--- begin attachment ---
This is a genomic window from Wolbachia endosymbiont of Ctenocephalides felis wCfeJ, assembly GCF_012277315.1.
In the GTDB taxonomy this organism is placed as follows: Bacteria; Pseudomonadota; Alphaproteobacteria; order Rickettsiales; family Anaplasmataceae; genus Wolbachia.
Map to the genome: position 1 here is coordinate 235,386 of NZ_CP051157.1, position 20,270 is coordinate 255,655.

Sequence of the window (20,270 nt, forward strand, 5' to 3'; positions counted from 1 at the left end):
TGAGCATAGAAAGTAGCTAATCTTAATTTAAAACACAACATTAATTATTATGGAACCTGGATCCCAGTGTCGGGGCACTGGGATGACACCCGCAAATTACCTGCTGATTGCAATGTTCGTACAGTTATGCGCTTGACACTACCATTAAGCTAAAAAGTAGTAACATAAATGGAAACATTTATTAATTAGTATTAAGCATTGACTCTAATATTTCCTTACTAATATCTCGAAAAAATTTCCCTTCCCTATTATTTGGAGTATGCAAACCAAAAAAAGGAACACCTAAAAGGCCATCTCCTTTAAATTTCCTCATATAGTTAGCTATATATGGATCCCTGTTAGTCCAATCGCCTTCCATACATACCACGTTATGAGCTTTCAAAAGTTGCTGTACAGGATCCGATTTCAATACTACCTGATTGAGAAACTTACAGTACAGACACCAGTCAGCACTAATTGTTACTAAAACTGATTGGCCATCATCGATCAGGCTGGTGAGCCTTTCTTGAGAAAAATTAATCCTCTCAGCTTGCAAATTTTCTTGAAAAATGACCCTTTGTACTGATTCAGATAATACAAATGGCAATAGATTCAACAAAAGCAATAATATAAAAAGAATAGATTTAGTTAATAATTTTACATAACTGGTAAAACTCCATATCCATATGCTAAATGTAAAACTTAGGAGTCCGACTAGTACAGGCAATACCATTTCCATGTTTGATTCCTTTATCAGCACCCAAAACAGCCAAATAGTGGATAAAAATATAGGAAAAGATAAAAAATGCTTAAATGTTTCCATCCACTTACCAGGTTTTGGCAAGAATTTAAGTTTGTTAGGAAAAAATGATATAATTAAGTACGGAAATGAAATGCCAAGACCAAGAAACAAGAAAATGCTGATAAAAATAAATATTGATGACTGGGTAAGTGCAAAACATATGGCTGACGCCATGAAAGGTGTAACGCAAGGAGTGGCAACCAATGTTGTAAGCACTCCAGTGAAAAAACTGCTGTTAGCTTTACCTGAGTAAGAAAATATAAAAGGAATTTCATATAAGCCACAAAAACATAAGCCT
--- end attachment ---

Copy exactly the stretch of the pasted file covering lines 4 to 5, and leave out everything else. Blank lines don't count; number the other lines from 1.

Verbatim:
Sequence of the window (20,270 nt, forward strand, 5' to 3'; positions counted from 1 at the left end):
TGAGCATAGAAAGTAGCTAATCTTAATTTAAAACACAACATTAATTATTATGGAACCTGGATCCCAGTGTCGGGGCACTGGGATGACACCCGCAAATTACCTGCTGATTGCAATGTTCGTACAGTTATGCGCTTGACACTACCATTAAGCTAAAAAGTAGTAACATAAATGGAAACATTTATTAATTAGTATTAAGCATTGACTCTAATATTTCCTTACTAATATCTCGAAAAAATTTCCCTTCCCTATTATTTGGAGTATGCAAACCAAAAAAAGGAACACCTAAAAGGCCATCTCCTTTAAATTTCCTCATATAGTTAGCTATATATGGATCCCTGTTAGTCCAATCGCCTTCCATACATACCACGTTATGAGCTTTCAAAAGTTGCTGTACAGGATCCGATTTCAATACTACCTGATTGAGAAACTTACAGTACAGACACCAGTCAGCACTAATTGTTACTAAAACTGATTGGCCATCATCGATCAGGCTGGTGAGCCTTTCTTGAGAAAAATTAATCCTCTCAGCTTGCAAATTTTCTTGAAAAATGACCCTTTGTACTGATTCAGATAATACAAATGGCAATAGATTCAACAAAAGCAATAATATAAAAAGAATAGATTTAGTTAATAATTTTACATAACTGGTAAAACTCCATATCCATATGCTAAATGTAAAACTTAGGAGTCCGACTAGTACAGGCAATACCATTTCCATGTTTGATTCCTTTATCAGCACCCAAAACAGCCAAATAGTGGATAAAAATATAGGAAAAGATAAAAAATGCTTAAATGTTTCCATCCACTTACCAGGTTTTGGCAAGAATTTAAGTTTGTTAGGAAAAAATGATATAATTAAGTACGGAAATGAAATGCCAAGACCAAGAAACAAGAAAATGCTGATAAAAATAAATATTGATGACTGGGTAAGTGCAAAACATATGGCTGACGCCATGAAAGGTGTAACGCAAGGAGTGGCAACCAATGTTGTAAGCACTCCAGTGAAAAAACTGCTGTTAGCTTTACCTGAGTAAGAAAATATAAAAGGAATTTCATATAAGCCACAAAAACATAAGCCT